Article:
Over the course of the war, the ties to nationalism become even more obvious: in school students presented reports on the war and twice a day were required to participate in self-flagellation to mourn the dead (Satrapi 85-86, 95). Satrapi even described hitting yourself as “one of the country’s rituals” (Satrapi 96). However, it is with Satrapi’s shift in her views of the war, in which she realizes the sinister reality of the exploitative nature of the nationalistic conflict. “Iraq proposed a settlement, and Saudi Arabia was willing to pay for reconstruction to restore peace to the area,” tells an older and wiser Satrapi, “but our government was against it” (Satrapi 114). The reason that the Iranian government opposed peace it is revealed, was because, “They eventually admitted that the survival of the regime depended on the war” (Satrapi 116). The very idea as a bloody conflict with a foreign state as a means of nationalist propaganda is disgustingly backward, and with it we should learn a great truth about the ugliness which can sometimes occur when nationalism is exploited as a means of justification for violence or oppression.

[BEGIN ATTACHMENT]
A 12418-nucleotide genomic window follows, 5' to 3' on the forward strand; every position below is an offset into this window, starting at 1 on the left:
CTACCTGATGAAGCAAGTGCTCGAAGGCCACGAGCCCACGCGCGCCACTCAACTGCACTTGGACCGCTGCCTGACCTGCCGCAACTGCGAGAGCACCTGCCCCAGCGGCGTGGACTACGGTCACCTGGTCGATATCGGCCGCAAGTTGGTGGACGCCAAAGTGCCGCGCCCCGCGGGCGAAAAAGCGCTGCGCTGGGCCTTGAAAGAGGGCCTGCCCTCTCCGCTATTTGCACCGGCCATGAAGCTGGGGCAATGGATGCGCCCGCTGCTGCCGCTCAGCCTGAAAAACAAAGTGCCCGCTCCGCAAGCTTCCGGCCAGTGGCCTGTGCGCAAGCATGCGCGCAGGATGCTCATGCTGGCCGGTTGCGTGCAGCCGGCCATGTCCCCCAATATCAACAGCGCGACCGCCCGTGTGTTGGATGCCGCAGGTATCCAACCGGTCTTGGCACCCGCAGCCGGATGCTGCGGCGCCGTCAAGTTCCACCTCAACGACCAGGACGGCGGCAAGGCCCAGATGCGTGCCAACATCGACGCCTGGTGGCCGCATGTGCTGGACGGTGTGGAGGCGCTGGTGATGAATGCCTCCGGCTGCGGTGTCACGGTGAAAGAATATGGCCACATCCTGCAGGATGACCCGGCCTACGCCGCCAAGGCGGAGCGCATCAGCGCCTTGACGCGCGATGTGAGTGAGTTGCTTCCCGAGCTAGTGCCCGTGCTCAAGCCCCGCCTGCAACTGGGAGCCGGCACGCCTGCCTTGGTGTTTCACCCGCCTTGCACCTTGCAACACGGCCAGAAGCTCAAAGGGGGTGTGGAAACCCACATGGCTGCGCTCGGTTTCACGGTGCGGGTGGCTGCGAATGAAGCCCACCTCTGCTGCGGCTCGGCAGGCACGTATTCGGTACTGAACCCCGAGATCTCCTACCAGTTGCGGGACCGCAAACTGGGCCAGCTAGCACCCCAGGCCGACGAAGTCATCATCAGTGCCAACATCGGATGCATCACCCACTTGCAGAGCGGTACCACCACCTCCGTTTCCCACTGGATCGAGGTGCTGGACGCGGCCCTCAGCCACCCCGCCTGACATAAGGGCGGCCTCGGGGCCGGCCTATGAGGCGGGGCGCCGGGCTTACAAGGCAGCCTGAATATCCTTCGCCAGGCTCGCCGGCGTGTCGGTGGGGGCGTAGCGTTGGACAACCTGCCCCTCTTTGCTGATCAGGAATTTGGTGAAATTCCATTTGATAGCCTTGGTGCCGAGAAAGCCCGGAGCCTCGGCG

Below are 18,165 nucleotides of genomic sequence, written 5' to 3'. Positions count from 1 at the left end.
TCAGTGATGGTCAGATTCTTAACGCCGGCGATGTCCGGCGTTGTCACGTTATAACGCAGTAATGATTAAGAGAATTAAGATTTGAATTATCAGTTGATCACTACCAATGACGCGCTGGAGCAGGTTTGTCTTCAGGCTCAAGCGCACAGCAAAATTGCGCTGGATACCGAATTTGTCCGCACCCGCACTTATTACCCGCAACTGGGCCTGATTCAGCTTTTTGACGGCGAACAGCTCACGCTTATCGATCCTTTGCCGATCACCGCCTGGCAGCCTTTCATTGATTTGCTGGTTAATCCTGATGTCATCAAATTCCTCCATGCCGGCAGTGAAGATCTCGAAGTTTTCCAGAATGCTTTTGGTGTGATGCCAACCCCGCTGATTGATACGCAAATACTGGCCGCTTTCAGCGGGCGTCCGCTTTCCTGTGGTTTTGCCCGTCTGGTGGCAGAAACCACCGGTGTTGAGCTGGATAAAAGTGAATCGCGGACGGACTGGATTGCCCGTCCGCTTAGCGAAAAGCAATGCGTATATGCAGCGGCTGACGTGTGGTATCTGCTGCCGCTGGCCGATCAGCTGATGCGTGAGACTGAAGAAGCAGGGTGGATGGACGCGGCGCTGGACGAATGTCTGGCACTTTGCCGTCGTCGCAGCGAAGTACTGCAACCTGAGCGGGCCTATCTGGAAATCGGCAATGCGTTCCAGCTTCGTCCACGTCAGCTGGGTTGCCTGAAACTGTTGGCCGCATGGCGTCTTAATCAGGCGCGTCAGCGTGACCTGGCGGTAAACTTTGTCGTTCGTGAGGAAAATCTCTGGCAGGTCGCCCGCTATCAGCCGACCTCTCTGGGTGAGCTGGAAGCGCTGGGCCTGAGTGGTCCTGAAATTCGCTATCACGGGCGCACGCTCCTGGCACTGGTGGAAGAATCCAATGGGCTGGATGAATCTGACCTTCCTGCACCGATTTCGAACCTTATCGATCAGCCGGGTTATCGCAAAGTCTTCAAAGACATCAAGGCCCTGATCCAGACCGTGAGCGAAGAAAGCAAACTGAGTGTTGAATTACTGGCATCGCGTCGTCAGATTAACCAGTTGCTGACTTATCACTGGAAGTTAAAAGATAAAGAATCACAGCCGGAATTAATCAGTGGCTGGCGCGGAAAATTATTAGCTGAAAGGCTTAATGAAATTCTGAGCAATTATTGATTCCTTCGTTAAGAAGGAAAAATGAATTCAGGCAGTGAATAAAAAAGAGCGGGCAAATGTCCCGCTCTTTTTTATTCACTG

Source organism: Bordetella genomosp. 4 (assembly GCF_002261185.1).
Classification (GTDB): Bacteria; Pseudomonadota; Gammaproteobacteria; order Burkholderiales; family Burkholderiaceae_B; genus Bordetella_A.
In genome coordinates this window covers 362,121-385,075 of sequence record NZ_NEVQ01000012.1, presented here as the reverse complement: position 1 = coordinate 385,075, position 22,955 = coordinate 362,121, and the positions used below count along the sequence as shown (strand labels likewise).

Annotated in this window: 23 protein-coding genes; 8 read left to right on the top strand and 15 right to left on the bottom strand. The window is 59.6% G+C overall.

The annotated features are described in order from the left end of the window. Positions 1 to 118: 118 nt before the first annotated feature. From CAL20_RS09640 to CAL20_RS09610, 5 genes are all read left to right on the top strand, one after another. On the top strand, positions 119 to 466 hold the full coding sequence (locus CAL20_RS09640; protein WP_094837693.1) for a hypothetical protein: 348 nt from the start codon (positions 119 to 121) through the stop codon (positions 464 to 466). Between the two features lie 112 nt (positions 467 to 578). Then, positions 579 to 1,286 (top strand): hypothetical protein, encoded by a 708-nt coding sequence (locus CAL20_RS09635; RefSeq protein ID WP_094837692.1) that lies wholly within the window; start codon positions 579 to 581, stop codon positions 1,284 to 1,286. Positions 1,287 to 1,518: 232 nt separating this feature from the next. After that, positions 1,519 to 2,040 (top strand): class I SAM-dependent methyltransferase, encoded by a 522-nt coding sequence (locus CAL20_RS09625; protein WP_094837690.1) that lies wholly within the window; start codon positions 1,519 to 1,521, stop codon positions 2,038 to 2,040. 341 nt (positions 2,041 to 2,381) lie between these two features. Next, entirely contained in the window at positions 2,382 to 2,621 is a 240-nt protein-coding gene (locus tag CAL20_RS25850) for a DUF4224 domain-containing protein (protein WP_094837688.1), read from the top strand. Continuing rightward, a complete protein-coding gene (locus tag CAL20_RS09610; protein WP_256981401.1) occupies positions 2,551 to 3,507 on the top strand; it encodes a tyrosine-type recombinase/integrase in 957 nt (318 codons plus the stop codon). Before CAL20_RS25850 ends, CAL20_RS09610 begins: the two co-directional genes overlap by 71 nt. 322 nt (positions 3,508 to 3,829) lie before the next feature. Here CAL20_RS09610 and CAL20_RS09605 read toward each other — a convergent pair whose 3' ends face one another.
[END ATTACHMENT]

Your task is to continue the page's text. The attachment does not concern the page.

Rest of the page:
The history of nationalist movements is checkered at best. When utilized properly, as a self-determination movement of and by an oppressed group or ethnic minority, it can result in the creation of a state which better reflects the interests of its populace. Unfortunately, in the history of international relations, this is not often the case. Instead, often nationalist movements are exploited by those in power to justify cruel and unjust actions. During the reign of the Shah, under the watchful eye of Great Britain, this meant that while Iranian leaders were celebrating the might of Persia, the country gave up control of its most profitable industry in a grand political bargain. Under the Ayotollah this meant the avoidable deaths of countless Iranians who were convinced they were doing the right thing by giving their lives to defend a government who was fighting because the survival of their regime depended on conflict and nationalist fervor. It is because of events like these, and other even darker stains on the history of the human race, that remind us that we must be much more skeptical of leaders who prey on nationalism for justification. When nationalism becomes a fa?ade to mobilize or distract supporters, when nationalism becomes associated with creating an “other”, when nationalism is being preached by those who are overrepresented and not those who are underrepresented, that is when we must be conscious enough to reject it. Now, more than ever, we must understand this as it concerns both our domestic and international societies.